And pharmacists are a much-used source of health information for consumers: A Harris Interactive survey conducted for the
National Association of Chain Drug Stores Foundation (NACDSF) found that 63 percent of all purchasers of prescription medications
consulted with a pharmacist over a three-month period. Of these respondents, 39 percent said that in addition to dispensing
general information about their prescriptions, pharmacists reviewed dosing information, discussed possible reactions with
other medications that they were taking, or gave advice about OTC products.
NACDSF is also piloting an initiative with the Sarasota Group, a coalition of community pharmacy and pharmaceutical manufacturers,
to enhance patient empowerment through education.
This includes providing messaging tools to pharmacists, such as brochures to help patients understand how to get the optimum
benefit from their prescription drugs, how to find options for affordable prescription drugs, and how to use pharmacists as
a trusted resource for healthcare information.
Possibilities Continue to Grow
Today, there are 20,704 traditional chain drug stores, 9,437 supermarket pharmacies, and 6,362 mass-merchant pharmacies, according
to the National Association of Chain Drug Stores. More than 3 billion prescriptions are dispensed annually in the United States.
Projections made at the 2020 Needs Conference sponsored by the Pharmacy Manpower Project show that the pharmacy setting will
continue to be important: patients continue to want accessible settings where they can actively seek information and education.
A report put out by the conference facilitators states, "Patient preference for personal service will continue to support...community
It is those trends that provide a real role for POS advertising to contribute to the growth of market share. Moreover, POS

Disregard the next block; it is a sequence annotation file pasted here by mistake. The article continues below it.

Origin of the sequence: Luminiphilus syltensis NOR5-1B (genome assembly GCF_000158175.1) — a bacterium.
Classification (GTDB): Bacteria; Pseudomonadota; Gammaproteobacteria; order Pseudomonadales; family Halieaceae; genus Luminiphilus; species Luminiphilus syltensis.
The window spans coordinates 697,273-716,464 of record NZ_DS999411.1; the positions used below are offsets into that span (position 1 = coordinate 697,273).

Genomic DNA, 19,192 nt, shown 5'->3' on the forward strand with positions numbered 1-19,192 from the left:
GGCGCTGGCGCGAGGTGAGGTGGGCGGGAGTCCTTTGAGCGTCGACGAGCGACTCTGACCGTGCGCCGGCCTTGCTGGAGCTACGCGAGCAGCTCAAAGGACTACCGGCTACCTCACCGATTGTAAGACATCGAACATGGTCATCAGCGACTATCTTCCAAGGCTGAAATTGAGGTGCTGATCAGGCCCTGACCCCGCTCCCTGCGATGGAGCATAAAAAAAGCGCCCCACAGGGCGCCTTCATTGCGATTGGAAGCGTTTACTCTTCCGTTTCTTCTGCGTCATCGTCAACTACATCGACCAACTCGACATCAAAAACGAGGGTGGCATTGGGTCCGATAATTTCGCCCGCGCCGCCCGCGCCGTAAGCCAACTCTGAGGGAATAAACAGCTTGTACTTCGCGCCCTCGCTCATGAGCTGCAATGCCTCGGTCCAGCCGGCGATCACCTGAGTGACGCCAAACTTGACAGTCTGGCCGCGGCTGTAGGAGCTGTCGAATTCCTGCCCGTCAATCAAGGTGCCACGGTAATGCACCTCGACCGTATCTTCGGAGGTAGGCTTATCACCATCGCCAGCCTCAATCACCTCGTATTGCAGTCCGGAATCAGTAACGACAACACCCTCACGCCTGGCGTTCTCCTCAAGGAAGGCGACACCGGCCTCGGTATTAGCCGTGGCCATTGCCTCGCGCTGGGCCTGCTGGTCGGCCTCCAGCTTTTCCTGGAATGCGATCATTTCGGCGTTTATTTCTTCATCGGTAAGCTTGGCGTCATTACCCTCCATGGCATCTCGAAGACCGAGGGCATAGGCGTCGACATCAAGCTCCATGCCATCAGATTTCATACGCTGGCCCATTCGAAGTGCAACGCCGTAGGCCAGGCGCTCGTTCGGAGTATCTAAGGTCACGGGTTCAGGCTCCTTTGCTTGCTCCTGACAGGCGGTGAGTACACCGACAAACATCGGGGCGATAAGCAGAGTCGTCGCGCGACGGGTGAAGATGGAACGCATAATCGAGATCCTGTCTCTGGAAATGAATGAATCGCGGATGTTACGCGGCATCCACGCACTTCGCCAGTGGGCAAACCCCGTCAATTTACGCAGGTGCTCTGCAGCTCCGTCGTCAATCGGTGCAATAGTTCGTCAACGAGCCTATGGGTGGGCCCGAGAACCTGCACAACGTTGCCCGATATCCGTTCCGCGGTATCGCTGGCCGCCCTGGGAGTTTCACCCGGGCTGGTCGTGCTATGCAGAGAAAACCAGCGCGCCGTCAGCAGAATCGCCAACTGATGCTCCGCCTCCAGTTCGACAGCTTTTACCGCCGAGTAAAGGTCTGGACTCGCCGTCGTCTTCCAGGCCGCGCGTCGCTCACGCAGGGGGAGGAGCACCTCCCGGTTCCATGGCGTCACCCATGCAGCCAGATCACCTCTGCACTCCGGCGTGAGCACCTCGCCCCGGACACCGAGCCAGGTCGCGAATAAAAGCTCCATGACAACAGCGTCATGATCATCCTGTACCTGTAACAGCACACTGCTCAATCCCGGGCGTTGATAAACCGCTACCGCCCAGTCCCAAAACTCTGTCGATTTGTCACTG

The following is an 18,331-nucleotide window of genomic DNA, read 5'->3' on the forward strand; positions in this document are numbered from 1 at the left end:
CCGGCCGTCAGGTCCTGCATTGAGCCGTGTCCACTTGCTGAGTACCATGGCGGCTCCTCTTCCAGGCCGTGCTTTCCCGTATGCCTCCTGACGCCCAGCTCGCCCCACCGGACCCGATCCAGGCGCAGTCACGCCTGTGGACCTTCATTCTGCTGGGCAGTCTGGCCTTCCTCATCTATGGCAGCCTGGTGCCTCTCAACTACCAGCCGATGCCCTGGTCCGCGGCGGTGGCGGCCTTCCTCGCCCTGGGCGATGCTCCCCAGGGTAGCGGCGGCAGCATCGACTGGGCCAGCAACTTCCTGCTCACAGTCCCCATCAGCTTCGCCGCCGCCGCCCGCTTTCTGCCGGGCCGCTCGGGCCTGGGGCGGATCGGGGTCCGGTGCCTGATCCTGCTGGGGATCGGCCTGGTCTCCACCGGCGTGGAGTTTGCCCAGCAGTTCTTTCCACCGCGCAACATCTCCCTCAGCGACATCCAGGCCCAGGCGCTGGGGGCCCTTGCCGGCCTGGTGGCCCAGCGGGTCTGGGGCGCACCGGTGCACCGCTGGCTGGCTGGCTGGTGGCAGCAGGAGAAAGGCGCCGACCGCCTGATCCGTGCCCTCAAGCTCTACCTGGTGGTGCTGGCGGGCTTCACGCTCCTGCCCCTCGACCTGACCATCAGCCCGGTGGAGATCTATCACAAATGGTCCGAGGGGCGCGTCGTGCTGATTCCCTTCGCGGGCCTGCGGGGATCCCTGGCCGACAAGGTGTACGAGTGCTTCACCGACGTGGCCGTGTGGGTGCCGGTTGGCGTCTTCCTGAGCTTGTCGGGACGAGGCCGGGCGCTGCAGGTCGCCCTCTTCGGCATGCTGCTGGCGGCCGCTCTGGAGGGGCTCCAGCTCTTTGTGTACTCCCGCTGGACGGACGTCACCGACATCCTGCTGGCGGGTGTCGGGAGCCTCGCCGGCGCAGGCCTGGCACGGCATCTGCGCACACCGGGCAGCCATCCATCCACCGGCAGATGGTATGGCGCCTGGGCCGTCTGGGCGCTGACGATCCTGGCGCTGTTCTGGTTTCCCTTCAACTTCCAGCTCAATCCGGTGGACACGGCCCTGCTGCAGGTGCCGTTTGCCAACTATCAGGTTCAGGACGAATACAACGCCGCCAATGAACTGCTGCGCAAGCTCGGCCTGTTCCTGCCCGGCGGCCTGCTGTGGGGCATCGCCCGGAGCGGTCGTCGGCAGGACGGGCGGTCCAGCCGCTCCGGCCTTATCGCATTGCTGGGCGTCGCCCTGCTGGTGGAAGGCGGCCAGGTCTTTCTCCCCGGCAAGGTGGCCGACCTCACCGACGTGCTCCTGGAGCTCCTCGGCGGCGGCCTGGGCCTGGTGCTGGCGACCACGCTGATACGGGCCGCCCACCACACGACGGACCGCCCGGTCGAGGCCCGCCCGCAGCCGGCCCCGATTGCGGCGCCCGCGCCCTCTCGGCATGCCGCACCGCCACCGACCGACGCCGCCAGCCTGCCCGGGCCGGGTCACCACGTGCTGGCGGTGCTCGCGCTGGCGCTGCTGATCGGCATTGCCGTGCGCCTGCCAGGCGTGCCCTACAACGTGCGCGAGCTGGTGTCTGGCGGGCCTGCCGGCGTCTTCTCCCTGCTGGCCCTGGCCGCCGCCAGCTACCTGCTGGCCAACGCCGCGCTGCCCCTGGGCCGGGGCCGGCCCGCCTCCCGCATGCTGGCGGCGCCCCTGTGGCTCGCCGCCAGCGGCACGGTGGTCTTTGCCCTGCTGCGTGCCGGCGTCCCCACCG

disease-state education helps build market and brand awareness in the pre-launch stage. Knowledge can be targeted to a relevant
and interested public.
A New DTC
The point-of-sale approach will never replace direct-to-consumer advertising. DTC ads have become vital to the pharmaceutical
industry since it uses the powerful mechanisms of TV, radio, print advertising, and the Internet to place drug information
directly in front of patients. The industry continues to support consumer advertising, and not just as a means of educating
consumers about diseases, symptoms, and available therapies. Companies also aim to enhance the patient's relationship with
the healthcare professional.
Fifty-six percent of physicians surveyed in a 2000 survey by Scott-Levin (now Verispan) indicated, "DTC advertising brings
in patients to seek treatment that would otherwise go untreated."
However, with the constraints of tighter rules and regulations, companies should seek alternative ways of conducting consumer
outreach. After all, consumers want health information—when they are looking for it. A recent Harris Interactive Survey revealed
that more than half of consumers are ready for a new approach:
35 percent would favor a mandatory ban on DTC for all new prescription drugs approved by FDA for a limited time period
- 16 percent would favor a voluntary ban on DTC for all new prescription drugs approved by FDA so that each pharmaceutical company could
decide when to begin advertising to consumers
- 23 percent would oppose any ban on DTC for new prescription drugs approved by FDA
Pharmaceutical marketers can gain a new type of relationship with its end customers by reaching them in the pharmacy, when
consumers are thinking about their healthcare and just an aisle away from the pharmacist, who can answer their questions about
diseases or brands. In this way, pharma product managers might consider point-of-sale advertising to reach their target audience
as a less intrusive patient education and brand awareness vehicle, and cost-effective option for the message, market, and
Barbara Orr (firstname.lastname@example.org
) is executive vice president and Gary Beresky (email@example.com
) is director of account services and marketing at Poretta & Orr.